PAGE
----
An old friend and often commentator to our points, Jim Sitz, has suggested that we do a post about the Grand Prix held on the Pedrables street circuit in Barcelona on October 24, 1954. Although the Championship had already been decided in favor of Juan Fangio, and this being the last race, Spain was indeed important with the front row consisting of four cars, each from a different constructor and each representing a different design approach.
Shown above is the eventual winner Mike Hawthorn with a Ferrari 553 “Squalo” which had been introduced earlier in the year with a new engine approach by designer Aurelio Lampredi. His 553, seen at the left in the pits during practice, still used a four cylinder motor but now with a wider 84° included angle between the intake and exhaust valves in an attempt to improve gas flow. Hawthorn’s 553 also had other innovations, at least for a Ferrari, having been fitted with coil spring front suspension together with an anti-roll bar which together replaced the traverse leaf spring used previously. The coil spring approach was a major improvement and would be adopted for some of Ferrari’s F1 and sports cars in 1955.
Mercedes-Benz was also in Barcelona with their new W196 cars for Fangio, Karl Kling and Hans Herrmann. These were each open wheel versions, although there was also a streamliner-bodied car on hand as a spare. Due to the tight sections of the Barcelona circuit all the drivers preferred the open wheel versions. The W196 allowed higher revs and greater reliability with its desmodromic mechanical closure valve system. But they would discover an unexpected problem here with the radiators becoming blocked by paper debris, as may be seen on Kling’s car here. In true Mercedes style, a system was then installed for future street races where the driver could move the grille screen to dislodge paper should it again be blocked.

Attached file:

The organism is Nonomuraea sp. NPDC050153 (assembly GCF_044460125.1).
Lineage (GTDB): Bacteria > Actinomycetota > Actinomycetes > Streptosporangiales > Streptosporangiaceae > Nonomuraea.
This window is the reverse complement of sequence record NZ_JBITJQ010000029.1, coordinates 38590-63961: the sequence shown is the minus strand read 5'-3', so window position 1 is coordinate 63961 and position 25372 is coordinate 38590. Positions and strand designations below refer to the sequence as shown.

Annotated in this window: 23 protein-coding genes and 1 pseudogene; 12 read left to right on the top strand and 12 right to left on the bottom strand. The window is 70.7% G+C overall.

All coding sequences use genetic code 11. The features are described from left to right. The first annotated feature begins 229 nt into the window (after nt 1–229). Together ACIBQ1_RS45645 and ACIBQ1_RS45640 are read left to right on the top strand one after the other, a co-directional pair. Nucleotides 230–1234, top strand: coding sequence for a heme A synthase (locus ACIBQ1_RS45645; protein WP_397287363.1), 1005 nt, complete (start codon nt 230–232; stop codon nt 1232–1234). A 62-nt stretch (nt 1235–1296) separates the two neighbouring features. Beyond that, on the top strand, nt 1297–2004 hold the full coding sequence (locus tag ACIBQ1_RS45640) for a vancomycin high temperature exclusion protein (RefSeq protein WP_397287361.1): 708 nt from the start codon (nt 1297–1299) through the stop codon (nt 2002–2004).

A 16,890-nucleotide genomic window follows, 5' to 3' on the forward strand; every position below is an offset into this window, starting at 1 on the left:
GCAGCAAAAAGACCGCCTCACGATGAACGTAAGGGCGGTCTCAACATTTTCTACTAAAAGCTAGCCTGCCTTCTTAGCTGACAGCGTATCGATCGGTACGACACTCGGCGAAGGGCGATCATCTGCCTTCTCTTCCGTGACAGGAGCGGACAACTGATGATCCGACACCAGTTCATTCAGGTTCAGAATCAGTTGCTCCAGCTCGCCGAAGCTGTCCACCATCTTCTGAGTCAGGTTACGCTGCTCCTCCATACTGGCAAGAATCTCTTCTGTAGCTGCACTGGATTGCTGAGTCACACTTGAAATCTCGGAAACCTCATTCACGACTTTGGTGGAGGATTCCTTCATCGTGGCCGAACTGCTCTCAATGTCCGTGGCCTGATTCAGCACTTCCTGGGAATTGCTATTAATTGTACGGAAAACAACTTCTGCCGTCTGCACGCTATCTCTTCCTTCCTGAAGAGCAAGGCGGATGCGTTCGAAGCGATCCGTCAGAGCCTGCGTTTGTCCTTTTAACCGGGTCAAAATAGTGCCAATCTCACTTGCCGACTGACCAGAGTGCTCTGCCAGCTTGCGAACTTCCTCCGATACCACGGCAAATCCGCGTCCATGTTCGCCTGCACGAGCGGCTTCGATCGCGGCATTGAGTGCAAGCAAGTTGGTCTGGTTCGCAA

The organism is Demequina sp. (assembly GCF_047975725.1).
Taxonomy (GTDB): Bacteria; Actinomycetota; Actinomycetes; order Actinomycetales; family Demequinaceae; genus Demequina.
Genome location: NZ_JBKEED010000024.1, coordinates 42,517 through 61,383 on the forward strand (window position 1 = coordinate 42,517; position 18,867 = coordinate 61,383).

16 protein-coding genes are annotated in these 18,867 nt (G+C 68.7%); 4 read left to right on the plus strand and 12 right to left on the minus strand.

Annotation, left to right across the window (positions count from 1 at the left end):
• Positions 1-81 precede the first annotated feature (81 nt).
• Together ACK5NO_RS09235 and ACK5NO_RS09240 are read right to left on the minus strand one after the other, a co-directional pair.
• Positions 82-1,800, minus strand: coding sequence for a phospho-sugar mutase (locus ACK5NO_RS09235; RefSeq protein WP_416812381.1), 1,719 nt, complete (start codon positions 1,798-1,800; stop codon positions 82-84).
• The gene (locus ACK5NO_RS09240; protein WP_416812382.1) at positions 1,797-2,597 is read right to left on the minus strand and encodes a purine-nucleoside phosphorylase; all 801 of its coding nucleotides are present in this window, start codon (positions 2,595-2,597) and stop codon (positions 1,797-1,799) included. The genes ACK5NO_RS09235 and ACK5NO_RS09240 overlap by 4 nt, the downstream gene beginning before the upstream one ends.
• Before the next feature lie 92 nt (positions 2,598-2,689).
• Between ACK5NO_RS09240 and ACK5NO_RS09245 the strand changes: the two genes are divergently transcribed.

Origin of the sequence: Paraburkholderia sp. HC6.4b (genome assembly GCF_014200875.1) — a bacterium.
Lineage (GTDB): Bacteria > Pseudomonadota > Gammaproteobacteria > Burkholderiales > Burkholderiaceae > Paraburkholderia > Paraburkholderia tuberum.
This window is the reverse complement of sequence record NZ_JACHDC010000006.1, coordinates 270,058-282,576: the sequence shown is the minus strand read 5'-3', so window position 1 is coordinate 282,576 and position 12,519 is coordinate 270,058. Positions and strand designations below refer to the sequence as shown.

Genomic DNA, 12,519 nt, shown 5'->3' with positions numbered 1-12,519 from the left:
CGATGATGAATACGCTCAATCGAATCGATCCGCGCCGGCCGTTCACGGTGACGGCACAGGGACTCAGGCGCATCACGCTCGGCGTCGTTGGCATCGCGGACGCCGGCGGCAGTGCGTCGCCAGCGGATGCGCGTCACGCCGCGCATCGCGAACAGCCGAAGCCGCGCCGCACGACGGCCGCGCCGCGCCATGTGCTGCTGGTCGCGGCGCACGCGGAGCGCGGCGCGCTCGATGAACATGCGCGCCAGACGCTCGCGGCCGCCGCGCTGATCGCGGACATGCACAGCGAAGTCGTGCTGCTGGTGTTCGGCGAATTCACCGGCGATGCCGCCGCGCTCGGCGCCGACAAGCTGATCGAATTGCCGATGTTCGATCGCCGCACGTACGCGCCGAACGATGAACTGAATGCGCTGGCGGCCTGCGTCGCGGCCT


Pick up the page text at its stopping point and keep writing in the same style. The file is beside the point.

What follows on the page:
On pole for the race was the previous year’s World Champion Alberto Ascari, with one of the new Lancia D50s, another being given to Luigi Villoresi. The D50 was a new design from Vittorio Jano which included a new and very powerful V8 four-cam motor with side fuel tanks to reduce the car’s polar moment and an angled drivetrain to lower the driver. That Ascari had qualified a full second quicker than Fangio gave an adequate indiction of the potential of the Lancia. Ascari took over the lead on the third lap, Villoresi having to retire at the end of lap 1, and held the lead until his own retirement on the 10th round.
Also on the front row was Franco-American Harry Schell with a works-supported Maserati 250F. He decided to start on half-full tanks to get an initial advantage which allowed him to take the lead at the start which he held for the first two laps until passed by Ascari.
The Mercedes cars were obviously not happy, being uncompetitive, and all were overheating due to the paper debris blocking their cooling air. This problem also affected others and much of the race involved a duel involving Schell, Hawthorn and Hawthorn’s teammate Maurice Trintignant. Schell eventually retired as did Trintignant and Herrmann. There were nine finishers of the 21 starters.
At the end it was Hawthorn taking the win as the last survivor who could still turn a quick lap.
Photos by Yves Debraine and Ami Guichard ©The Klemantaski Collection – http://www.klemcoll.com
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